16. Time for a cliche question. Where do you see yourself in five years?
Doing the exact same thing and turning more people on…just on a bigger stage. I hope and pray that more people doing this thing of ours get recognized and rewarded for their hard work.
17. What’s your favorite thing about being a professional musician? Your least favorite?
My favorite thing is not actually working…meaning not having a boss or rules.
And, my least favorite is being scared of not touring. I’m always afraid that if we take time off, people will forget about us and we will have to start over from the beginning. I would like to spend time with my loved ones for more than a day or two at a time.
18. Rapid fire:
-Tony Romo or Carrie Underwood?
Mi Cocina in Dallas, or anywhere that serves huge, fresh crawfish.
-Favorite dive bar?
Adair’s in the old days, Jay’s Bistro in San Marcos, Black Cat in Austin, George’s Majestic in Fayettville. There are too many to mention, I’m an expert. (laughs)
19. Usually, I’d ask what your favorite George Strait song is in this slot, but since you’ve already done that, I’ll ask what your favorite Bruce Springsteen song is?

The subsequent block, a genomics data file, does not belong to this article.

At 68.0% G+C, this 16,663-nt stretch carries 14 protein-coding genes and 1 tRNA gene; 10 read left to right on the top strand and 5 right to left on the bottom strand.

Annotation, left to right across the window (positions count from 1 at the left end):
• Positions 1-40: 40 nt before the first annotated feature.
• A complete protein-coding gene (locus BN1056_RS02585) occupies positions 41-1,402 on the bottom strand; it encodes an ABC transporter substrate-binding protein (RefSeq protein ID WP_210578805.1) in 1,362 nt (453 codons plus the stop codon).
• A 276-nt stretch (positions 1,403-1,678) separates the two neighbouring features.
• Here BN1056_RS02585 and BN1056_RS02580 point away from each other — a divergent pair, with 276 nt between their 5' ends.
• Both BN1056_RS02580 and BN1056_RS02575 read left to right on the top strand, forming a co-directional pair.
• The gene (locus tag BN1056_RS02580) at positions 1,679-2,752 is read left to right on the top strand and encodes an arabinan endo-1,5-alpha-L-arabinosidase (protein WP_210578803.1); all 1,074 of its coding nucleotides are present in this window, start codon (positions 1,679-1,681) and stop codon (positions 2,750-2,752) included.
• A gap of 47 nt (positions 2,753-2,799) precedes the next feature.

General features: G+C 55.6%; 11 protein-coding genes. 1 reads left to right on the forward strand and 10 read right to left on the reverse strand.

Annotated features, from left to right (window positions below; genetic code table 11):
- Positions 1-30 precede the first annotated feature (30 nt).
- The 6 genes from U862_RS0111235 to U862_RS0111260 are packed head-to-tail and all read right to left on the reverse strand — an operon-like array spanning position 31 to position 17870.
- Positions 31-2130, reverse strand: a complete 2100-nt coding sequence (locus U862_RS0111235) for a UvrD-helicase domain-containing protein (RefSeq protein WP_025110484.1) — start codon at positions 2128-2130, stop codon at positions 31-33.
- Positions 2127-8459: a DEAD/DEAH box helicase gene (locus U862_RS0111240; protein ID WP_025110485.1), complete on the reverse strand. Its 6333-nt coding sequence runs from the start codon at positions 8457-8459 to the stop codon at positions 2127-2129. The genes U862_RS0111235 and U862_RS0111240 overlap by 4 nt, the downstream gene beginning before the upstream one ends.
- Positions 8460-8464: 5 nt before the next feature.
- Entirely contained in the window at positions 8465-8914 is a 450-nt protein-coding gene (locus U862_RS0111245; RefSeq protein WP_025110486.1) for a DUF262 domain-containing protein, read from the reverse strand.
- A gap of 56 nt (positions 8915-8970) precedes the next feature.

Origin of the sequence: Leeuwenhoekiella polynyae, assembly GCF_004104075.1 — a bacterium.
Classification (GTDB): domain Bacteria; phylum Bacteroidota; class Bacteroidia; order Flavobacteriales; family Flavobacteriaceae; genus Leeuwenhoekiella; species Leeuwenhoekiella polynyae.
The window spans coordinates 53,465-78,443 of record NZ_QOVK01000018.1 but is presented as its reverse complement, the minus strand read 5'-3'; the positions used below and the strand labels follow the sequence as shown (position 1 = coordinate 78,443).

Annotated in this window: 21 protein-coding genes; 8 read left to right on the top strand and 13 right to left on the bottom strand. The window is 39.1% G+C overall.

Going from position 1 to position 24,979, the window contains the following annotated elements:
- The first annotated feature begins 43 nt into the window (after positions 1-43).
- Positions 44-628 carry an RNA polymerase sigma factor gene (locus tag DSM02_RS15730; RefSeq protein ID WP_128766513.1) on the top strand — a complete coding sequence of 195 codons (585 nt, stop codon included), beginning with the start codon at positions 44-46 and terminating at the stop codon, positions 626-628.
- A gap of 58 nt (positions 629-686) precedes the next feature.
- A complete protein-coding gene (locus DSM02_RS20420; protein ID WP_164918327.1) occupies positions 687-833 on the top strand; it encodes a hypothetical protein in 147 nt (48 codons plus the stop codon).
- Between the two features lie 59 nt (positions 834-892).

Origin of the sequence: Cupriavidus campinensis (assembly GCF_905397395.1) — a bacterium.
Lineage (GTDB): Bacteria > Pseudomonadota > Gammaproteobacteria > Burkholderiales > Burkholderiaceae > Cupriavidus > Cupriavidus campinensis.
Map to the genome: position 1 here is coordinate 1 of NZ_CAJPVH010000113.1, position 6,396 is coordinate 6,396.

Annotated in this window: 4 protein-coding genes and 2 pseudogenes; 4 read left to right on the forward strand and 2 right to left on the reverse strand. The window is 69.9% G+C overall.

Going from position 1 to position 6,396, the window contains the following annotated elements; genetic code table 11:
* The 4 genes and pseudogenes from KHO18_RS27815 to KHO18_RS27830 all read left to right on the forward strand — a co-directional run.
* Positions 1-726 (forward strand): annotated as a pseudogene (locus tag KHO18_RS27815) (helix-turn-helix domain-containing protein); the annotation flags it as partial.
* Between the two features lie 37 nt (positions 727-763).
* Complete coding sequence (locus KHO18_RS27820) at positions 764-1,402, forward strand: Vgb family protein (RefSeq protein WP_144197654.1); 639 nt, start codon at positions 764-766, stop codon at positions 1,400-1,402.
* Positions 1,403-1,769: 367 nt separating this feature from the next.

Promiseland, Darkness on the Edge of Town, Philadelphia, Jersey Girl, his live version, although Tom Waits is hard to beat. Badlands, The River, State Trooper, Johnny 99, Born To Run, Jungleland, Youngstown I could go on. (laughs)
20. In what ways is Lost Boy different that your previous efforts, and in what ways is it the same?
It’s different in that I’ve grown up and am able to reflect a little more. I had more of a goal in my mind when we went into the studio and I think we did it right this time with the right producer, Dwight Baker. We had the right tools in place.
It’s the same in that I have always tried to be honest and tell a story to the best of my ability.
At the end of the day, that’s all I can do.